Do Breaking Brands: Four Charts

Posted On October 19, 2016 2:52 pm

After a few years of commanding premium valuations and leading the market higher, coveted consumer brand stocks are breaking down. Are they buys or does this bode ill for the broader market?

We all know the zero interest rate environment sent investors scurrying into stocks, especially those offering some dividend yield and acting as bond replacements. But it wasn’t just utilities, REITS and MLPS saw money flow and valuations inflate. Many large blue chip names, particularly consumer oriented names such as Nike (NKE), Starbucks (SBUX) Clorox (CLX) McDonald (MCD) and Home Depot (HD), which offered a combination of stable and steady growth along with a decent dividend, became favorites and logged high double digit gains during 2015.

But then they started losing steam in in early 2016 and by June and July they had turned decidedly downward. In fact, names such as those above and others that comprise the SPDR Select Consumer Staples (XLP) and SPDR Select Consumer Discretionary (XLY) are down 25% and more from their summertime highs.

Many are now approaching important support levels. Leading to the question – are they buys, or is a further breakdown coming, boding ill for the broader market?

Most have still to report third quarter earnings, which might be the deciding factor. But let’s turn to the chart and to identify key levels and where good risk/reward points for both bullish and bearish trades.

Starbucks (SBUX) shares have ratcheted down some 18% from the summer highs, but bounced off key support at the $52 level. After breaching $52 on Monday the company announced plans to double its store count in China to 5,000 over the next 5 years, reminding investors it still has a long runway for global expansion. The company reports earnings on November 3rd.


Clorox (CLX) shares have been bleached of 15% of their value since the summertime highs and are now at key support near the $120 level.  The company has faced challenges from lower cost generics, a stronger dollar and that it’s valuation simply became too high. But at just 21x forward earnings and a 28% yield it seems reasonably valued. The $120 level offers an attractive risk/reward entry point. The company reports earnings on November 2nd.


Home Depot (HD) shares have declined some 9% from the summer highs and are sitting at key support at the $125 level.  The company had benefitted from a recovery in home prices, but a continuing tight market for new sales encouraged owners to improve existing homes. That cycle seems to be coming to an end.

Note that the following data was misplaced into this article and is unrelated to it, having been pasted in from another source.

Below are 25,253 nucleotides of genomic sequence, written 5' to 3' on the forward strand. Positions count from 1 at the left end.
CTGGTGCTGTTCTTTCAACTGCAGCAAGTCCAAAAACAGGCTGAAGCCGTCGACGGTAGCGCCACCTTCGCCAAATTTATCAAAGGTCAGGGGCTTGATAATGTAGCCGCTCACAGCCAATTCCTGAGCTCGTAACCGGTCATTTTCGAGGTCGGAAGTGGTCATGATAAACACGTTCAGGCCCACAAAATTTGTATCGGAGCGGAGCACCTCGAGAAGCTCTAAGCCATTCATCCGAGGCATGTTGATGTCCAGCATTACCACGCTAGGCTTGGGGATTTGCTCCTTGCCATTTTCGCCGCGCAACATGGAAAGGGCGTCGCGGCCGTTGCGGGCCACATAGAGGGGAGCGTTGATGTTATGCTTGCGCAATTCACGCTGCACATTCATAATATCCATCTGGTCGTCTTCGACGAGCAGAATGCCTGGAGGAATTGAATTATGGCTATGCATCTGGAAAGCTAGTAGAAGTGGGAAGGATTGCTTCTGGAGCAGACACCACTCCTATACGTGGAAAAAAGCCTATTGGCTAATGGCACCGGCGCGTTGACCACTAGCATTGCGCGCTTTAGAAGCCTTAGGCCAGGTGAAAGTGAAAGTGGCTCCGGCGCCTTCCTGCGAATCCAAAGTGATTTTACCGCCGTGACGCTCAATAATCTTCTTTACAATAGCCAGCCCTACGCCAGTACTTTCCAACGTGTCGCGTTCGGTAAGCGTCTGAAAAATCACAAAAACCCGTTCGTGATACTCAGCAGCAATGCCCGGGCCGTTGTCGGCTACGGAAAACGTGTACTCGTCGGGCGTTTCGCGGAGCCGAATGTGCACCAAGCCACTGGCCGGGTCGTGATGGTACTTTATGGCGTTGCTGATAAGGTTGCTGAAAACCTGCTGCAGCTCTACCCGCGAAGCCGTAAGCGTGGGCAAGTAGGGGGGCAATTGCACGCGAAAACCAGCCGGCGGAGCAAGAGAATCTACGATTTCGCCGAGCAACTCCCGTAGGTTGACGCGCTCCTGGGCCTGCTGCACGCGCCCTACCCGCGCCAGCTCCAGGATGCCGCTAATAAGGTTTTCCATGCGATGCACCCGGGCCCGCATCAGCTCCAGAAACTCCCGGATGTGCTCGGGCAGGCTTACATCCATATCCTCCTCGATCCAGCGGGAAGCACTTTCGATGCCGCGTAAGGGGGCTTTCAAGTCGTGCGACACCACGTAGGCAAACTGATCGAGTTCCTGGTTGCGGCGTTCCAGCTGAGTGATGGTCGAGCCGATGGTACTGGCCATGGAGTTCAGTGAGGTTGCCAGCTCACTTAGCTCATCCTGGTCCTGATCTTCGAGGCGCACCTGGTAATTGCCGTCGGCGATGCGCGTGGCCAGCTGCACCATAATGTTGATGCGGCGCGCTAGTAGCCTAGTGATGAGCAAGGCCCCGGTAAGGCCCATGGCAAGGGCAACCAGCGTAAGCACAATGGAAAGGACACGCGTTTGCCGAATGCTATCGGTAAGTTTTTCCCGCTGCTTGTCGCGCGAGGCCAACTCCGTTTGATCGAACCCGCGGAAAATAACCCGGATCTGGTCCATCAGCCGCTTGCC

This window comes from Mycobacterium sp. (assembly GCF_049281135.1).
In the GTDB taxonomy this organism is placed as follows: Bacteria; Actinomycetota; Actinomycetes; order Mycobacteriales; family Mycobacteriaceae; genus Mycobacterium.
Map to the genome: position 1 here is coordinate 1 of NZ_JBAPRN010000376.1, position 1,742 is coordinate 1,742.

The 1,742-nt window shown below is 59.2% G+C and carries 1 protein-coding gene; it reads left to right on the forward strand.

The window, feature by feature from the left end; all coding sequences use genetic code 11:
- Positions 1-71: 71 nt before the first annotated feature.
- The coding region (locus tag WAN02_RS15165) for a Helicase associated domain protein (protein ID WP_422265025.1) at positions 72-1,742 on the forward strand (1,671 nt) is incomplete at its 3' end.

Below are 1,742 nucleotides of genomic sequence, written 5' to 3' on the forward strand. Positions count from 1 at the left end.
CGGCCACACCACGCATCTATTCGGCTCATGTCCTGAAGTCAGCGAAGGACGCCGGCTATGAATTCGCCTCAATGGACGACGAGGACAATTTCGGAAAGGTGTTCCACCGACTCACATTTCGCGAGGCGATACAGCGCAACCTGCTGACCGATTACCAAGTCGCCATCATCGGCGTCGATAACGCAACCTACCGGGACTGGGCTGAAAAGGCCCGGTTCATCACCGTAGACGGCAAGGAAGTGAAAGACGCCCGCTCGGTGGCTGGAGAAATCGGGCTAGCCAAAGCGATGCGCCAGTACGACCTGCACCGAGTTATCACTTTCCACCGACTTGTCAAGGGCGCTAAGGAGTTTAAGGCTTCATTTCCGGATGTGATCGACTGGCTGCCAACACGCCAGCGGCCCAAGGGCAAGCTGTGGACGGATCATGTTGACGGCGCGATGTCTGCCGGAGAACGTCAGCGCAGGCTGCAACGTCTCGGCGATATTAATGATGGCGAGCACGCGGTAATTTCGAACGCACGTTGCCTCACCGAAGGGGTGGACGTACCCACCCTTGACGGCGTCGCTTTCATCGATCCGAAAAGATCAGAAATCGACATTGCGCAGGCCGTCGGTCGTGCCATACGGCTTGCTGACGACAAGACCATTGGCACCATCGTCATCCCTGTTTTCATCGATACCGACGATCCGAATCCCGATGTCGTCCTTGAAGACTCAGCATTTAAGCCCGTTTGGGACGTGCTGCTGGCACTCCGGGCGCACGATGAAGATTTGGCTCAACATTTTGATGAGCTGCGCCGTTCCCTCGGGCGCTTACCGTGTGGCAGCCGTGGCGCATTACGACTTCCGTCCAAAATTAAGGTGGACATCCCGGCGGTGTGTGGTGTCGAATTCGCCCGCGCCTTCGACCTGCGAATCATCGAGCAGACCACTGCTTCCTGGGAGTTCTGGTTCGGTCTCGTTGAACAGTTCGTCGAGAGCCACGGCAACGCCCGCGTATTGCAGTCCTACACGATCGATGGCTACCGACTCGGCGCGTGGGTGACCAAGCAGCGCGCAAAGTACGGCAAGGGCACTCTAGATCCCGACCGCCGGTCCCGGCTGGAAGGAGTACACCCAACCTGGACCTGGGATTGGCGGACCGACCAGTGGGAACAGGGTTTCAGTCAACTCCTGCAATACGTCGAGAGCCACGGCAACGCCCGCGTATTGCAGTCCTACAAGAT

The chart shows little support below $125. I think it breaks lower and heads down to the $115 level. The company reports earnings November 15.


McDonald’s (MCD) shares have declined some 15% since the summer highs, but is approaching key support at the $110 level. The company has been doing a lot of good things from an operational standpoint: streamlined the menu, fixed up its stores and focused on profitable franchises. But broader trends of eating at home, eating healthier and limited expansion runway have weighed on revenue growth.

The p/e multiple has expensive 29x to a 21x and it offers a solid 3% dividend yield, making its valuation reasonable. The stock recently broke support at $114 but should gold the $110 level.

The company reports earnings Friday October 21.


The way I’d play these is simple; in MCD, SBUX and CLX, straightforward purchase of at-the-money calls with at least 3 months until expiration. Use a breach of the support levels to manage risk and exit the positions. In HD, I’d purchase puts and use a close above $130 as a stop for exiting the position.

About author

Steve Smith

Steve Smith have been involved in all facets of the investment industry in a variety of roles ranging from speculator, educator, manager and advisor. This has taken him from the trading floors of Chicago to hedge funds on Wall Street to the world online. From 1987 to 1996, he served as a market maker at the Chicago Board of Options Exchange (CBOE) and Chicago Board of Trade (CBOT). From 1997 to 2007, he was a Senior Columnist and Managing Editor for TheStreet.com, handling their Option Alert and Short Report newsletters. The Option Alert was awarded the MIN “best business newsletter” in 2006. From 2009 to 2013, Smith was a Senior Columnist and Managing Editor for Minyanville’s OptionSmith newsletter, as well as a Risk Manager Consultant for New Vernon Capital LLC. Smith acted as an advisor to build models and option strategies to reduce portfolio exposure and enhance returns for the four main funds. Since 2015, he has worked for Adam Mesh Trading Group. There, he has managed Options360 and Earning 360, been co-leader of Option Academy, and contributed to The Option Specialist website.